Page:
Baby food pouches and Baby-Led Weaning: Associations with energy intake, eating behaviour and infant weight status

Appetite. 2024 Jan 1:192:107121. doi: 10.1016/j.appet.2023.107121. Epub 2023 Nov 14.


Although concern is frequently expressed regarding the potential impact of baby food pouch use and Baby-Led Weaning (BLW) on infant health, research is scarce. Data on pouch use, BLW, energy intake, eating behaviour and body mass index (BMI) were obtained for 625 infants aged 7-10 months in the First Foods New Zealand study. Frequent pouch use was defined as ≥5 times/week during the past month. Traditional spoon-feeding (TSF), "partial" BLW and "full" BLW referred to the relative proportions of spoon-feeding versus infant self-feeding, assessed at 6 months (retrospectively) and current age. Daily energy intake was determined using two 24-h dietary recalls, and caregivers reported on a variety of eating behaviours. Researchers measured infant length and weight, and BMI z-scores were calculated (World Health Organization Child Growth Standards). In total, 28% of infants consumed food from pouches frequently. Frequent pouch use was not significantly related to BMI z-score (mean difference, 0.09; 95% CI -0.09, 0.27) or energy intake (92 kJ/day; -19, 202), but was associated with greater food responsiveness (standardised mean difference, 0.3; 95% CI 0.1, 0.4), food fussiness (0.3; 0.1, 0.4) and selective/restrictive eating (0.3; 0.2, 0.5). Compared to TSF, full BLW was associated with greater daily energy intake (BLW at 6 months: mean difference 150 kJ/day; 95% CI 4, 297; BLW at current age: 180 kJ/day; 62, 299) and with a range of eating behaviours, including greater satiety responsiveness, but not BMI z-score (6 months: 0.06 (-0.18, 0.30); current age: 0.06 (-0.13, 0.26)). In conclusion, neither feeding approach was associated with weight in infants, despite BLW being associated with greater energy intake compared with TSF. However, infants who consumed pouches frequently displayed higher food fussiness and more selective eating.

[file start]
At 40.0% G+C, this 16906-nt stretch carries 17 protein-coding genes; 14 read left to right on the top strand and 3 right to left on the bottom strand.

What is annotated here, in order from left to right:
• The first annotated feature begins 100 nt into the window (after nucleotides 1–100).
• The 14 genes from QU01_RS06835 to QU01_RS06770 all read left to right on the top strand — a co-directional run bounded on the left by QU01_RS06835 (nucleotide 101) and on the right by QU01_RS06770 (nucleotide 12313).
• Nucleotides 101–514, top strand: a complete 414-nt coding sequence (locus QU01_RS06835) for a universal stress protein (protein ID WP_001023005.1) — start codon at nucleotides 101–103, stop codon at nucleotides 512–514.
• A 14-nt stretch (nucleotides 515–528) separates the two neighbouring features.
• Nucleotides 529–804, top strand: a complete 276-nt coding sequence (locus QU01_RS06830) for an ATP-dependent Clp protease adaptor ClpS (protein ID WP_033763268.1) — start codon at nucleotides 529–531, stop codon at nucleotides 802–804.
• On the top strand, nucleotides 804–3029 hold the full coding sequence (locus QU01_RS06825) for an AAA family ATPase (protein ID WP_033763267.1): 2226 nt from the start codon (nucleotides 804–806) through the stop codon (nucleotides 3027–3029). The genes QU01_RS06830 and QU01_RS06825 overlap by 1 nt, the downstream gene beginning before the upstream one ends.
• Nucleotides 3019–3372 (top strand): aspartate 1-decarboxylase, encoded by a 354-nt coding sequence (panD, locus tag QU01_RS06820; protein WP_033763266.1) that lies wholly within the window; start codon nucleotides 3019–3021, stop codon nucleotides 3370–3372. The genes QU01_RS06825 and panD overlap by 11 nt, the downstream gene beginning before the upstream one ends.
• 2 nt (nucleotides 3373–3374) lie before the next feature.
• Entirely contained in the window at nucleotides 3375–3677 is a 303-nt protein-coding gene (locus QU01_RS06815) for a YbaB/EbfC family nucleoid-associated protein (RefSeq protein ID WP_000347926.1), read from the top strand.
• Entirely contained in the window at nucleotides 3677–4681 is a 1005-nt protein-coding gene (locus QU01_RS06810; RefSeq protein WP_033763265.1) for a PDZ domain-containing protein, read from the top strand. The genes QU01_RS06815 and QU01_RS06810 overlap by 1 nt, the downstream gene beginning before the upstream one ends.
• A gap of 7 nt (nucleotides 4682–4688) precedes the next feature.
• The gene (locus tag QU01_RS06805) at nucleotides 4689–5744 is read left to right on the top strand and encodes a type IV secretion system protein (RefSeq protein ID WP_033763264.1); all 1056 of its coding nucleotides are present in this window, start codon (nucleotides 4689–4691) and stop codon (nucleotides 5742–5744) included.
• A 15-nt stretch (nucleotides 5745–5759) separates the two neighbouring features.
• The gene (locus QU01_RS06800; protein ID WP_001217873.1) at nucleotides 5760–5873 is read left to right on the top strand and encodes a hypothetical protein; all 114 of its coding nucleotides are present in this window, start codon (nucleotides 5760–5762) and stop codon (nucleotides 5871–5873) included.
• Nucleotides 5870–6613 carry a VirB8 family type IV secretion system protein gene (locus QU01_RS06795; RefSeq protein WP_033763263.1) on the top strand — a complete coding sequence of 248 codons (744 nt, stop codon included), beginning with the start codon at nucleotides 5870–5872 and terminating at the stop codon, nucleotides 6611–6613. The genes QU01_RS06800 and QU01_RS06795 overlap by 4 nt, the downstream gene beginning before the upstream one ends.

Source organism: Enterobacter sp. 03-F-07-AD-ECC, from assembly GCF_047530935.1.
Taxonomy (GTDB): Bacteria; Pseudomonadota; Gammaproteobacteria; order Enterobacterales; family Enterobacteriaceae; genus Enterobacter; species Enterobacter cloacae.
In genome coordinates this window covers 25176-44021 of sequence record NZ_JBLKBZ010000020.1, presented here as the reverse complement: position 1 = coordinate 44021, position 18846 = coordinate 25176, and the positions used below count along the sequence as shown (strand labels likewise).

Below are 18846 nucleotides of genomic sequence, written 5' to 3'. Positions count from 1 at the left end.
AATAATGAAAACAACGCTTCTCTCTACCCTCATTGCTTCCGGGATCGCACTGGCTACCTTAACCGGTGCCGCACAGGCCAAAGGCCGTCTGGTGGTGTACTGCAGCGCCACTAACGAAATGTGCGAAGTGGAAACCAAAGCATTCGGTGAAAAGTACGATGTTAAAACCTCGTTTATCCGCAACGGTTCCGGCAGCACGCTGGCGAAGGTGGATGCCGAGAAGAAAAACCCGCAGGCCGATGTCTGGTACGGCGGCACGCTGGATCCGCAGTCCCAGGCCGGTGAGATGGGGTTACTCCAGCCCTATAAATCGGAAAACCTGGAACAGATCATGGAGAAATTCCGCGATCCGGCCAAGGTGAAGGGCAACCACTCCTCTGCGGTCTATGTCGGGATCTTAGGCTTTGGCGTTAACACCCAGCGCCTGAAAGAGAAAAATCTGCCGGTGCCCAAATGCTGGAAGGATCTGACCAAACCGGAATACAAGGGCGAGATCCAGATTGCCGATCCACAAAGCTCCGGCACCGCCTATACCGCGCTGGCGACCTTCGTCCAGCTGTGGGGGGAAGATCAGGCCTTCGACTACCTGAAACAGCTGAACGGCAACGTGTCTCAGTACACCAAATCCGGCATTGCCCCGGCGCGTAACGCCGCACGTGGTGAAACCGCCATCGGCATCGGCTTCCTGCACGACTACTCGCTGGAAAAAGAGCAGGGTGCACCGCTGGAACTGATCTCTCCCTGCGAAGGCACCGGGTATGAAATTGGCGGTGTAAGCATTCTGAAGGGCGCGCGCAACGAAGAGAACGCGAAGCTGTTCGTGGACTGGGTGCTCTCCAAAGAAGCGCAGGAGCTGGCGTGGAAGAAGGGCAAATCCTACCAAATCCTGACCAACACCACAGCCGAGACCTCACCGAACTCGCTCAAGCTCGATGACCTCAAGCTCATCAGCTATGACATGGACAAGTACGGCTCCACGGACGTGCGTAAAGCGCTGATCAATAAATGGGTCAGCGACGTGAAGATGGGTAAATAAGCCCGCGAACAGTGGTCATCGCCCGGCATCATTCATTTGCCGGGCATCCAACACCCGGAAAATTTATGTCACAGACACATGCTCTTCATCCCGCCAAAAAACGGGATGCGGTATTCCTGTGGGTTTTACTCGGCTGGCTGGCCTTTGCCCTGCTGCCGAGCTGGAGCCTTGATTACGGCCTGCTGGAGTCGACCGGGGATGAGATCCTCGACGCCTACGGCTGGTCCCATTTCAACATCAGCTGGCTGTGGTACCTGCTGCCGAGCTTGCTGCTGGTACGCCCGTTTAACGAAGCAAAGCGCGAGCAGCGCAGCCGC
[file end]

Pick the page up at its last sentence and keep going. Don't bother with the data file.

Keywords: BMI; Baby food pouches; Baby-Led Weaning; Complementary feeding; Eating behavior; Energy intake.

Publication types

  • Research Support, Non-U.S. Gov't

MeSH terms

  • Energy Intake*
  • Feeding Behavior
  • Humans
  • Infant
  • Infant Behavior
  • Infant Food
  • Infant Nutritional Physiological Phenomena*
  • Retrospective Studies
  • Weaning